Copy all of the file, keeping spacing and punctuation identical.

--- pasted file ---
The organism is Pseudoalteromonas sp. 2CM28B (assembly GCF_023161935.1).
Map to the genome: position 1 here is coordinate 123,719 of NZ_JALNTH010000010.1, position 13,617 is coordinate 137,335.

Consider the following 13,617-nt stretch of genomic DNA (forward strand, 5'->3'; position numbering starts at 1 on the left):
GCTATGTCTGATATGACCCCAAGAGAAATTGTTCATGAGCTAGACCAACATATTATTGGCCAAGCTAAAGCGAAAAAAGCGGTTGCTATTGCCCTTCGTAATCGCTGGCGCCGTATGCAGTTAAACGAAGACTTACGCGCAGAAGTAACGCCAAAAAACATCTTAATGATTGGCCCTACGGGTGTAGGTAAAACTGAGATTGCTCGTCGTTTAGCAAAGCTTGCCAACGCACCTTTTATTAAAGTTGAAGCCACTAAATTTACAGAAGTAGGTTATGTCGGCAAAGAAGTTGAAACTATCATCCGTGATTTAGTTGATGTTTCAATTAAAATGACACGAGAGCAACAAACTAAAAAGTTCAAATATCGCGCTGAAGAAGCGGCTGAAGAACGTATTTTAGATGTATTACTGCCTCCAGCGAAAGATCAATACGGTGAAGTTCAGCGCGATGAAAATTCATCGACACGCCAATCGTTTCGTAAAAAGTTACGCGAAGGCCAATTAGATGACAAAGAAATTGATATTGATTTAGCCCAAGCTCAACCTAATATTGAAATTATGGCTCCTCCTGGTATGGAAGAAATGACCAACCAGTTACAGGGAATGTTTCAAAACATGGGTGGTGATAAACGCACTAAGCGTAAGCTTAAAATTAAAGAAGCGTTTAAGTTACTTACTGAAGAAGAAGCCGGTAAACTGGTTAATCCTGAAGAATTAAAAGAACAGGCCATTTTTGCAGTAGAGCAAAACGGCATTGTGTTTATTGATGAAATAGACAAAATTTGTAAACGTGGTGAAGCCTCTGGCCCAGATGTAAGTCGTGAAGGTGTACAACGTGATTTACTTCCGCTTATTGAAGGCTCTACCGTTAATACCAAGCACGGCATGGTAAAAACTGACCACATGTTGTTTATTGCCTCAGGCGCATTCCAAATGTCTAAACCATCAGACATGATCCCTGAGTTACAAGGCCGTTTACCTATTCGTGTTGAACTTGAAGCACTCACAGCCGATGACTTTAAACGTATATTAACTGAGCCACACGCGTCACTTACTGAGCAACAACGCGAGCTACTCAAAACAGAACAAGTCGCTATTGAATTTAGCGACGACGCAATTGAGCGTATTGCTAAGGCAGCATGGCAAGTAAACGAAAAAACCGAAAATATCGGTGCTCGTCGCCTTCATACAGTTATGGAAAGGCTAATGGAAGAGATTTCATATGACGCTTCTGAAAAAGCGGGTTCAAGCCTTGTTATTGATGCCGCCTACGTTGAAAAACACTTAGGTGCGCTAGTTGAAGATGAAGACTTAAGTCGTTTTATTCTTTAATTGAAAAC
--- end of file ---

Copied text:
The organism is Pseudoalteromonas sp. 2CM28B (assembly GCF_023161935.1).
Map to the genome: position 1 here is coordinate 123,719 of NZ_JALNTH010000010.1, position 13,617 is coordinate 137,335.

Consider the following 13,617-nt stretch of genomic DNA (forward strand, 5'->3'; position numbering starts at 1 on the left):
GCTATGTCTGATATGACCCCAAGAGAAATTGTTCATGAGCTAGACCAACATATTATTGGCCAAGCTAAAGCGAAAAAAGCGGTTGCTATTGCCCTTCGTAATCGCTGGCGCCGTATGCAGTTAAACGAAGACTTACGCGCAGAAGTAACGCCAAAAAACATCTTAATGATTGGCCCTACGGGTGTAGGTAAAACTGAGATTGCTCGTCGTTTAGCAAAGCTTGCCAACGCACCTTTTATTAAAGTTGAAGCCACTAAATTTACAGAAGTAGGTTATGTCGGCAAAGAAGTTGAAACTATCATCCGTGATTTAGTTGATGTTTCAATTAAAATGACACGAGAGCAACAAACTAAAAAGTTCAAATATCGCGCTGAAGAAGCGGCTGAAGAACGTATTTTAGATGTATTACTGCCTCCAGCGAAAGATCAATACGGTGAAGTTCAGCGCGATGAAAATTCATCGACACGCCAATCGTTTCGTAAAAAGTTACGCGAAGGCCAATTAGATGACAAAGAAATTGATATTGATTTAGCCCAAGCTCAACCTAATATTGAAATTATGGCTCCTCCTGGTATGGAAGAAATGACCAACCAGTTACAGGGAATGTTTCAAAACATGGGTGGTGATAAACGCACTAAGCGTAAGCTTAAAATTAAAGAAGCGTTTAAGTTACTTACTGAAGAAGAAGCCGGTAAACTGGTTAATCCTGAAGAATTAAAAGAACAGGCCATTTTTGCAGTAGAGCAAAACGGCATTGTGTTTATTGATGAAATAGACAAAATTTGTAAACGTGGTGAAGCCTCTGGCCCAGATGTAAGTCGTGAAGGTGTACAACGTGATTTACTTCCGCTTATTGAAGGCTCTACCGTTAATACCAAGCACGGCATGGTAAAAACTGACCACATGTTGTTTATTGCCTCAGGCGCATTCCAAATGTCTAAACCATCAGACATGATCCCTGAGTTACAAGGCCGTTTACCTATTCGTGTTGAACTTGAAGCACTCACAGCCGATGACTTTAAACGTATATTAACTGAGCCACACGCGTCACTTACTGAGCAACAACGCGAGCTACTCAAAACAGAACAAGTCGCTATTGAATTTAGCGACGACGCAATTGAGCGTATTGCTAAGGCAGCATGGCAAGTAAACGAAAAAACCGAAAATATCGGTGCTCGTCGCCTTCATACAGTTATGGAAAGGCTAATGGAAGAGATTTCATATGACGCTTCTGAAAAAGCGGGTTCAAGCCTTGTTATTGATGCCGCCTACGTTGAAAAACACTTAGGTGCGCTAGTTGAAGATGAAGACTTAAGTCGTTTTATTCTTTAATTGAAAAC